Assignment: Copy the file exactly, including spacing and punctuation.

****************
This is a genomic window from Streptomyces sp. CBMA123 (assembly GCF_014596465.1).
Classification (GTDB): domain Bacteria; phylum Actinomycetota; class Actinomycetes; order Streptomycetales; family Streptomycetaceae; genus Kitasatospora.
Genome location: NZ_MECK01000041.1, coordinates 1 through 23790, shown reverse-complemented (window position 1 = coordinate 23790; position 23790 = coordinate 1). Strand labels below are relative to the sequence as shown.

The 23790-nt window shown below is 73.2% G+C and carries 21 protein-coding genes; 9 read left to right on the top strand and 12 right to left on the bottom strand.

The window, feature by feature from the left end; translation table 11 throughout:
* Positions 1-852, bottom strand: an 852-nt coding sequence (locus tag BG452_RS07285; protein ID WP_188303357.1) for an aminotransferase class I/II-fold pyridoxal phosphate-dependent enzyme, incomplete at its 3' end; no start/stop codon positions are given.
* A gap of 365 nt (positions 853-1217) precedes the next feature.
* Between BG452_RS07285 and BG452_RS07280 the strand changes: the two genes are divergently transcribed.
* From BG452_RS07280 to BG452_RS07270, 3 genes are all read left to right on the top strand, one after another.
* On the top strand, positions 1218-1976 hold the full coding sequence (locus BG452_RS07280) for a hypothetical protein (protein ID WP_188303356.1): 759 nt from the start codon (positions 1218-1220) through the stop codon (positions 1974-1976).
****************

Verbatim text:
This is a genomic window from Streptomyces sp. CBMA123 (assembly GCF_014596465.1).
Classification (GTDB): domain Bacteria; phylum Actinomycetota; class Actinomycetes; order Streptomycetales; family Streptomycetaceae; genus Kitasatospora.
Genome location: NZ_MECK01000041.1, coordinates 1 through 23790, shown reverse-complemented (window position 1 = coordinate 23790; position 23790 = coordinate 1). Strand labels below are relative to the sequence as shown.

The 23790-nt window shown below is 73.2% G+C and carries 21 protein-coding genes; 9 read left to right on the top strand and 12 right to left on the bottom strand.

The window, feature by feature from the left end; translation table 11 throughout:
* Positions 1-852, bottom strand: an 852-nt coding sequence (locus tag BG452_RS07285; protein ID WP_188303357.1) for an aminotransferase class I/II-fold pyridoxal phosphate-dependent enzyme, incomplete at its 3' end; no start/stop codon positions are given.
* A gap of 365 nt (positions 853-1217) precedes the next feature.
* Between BG452_RS07285 and BG452_RS07280 the strand changes: the two genes are divergently transcribed.
* From BG452_RS07280 to BG452_RS07270, 3 genes are all read left to right on the top strand, one after another.
* On the top strand, positions 1218-1976 hold the full coding sequence (locus BG452_RS07280) for a hypothetical protein (protein ID WP_188303356.1): 759 nt from the start codon (positions 1218-1220) through the stop codon (positions 1974-1976).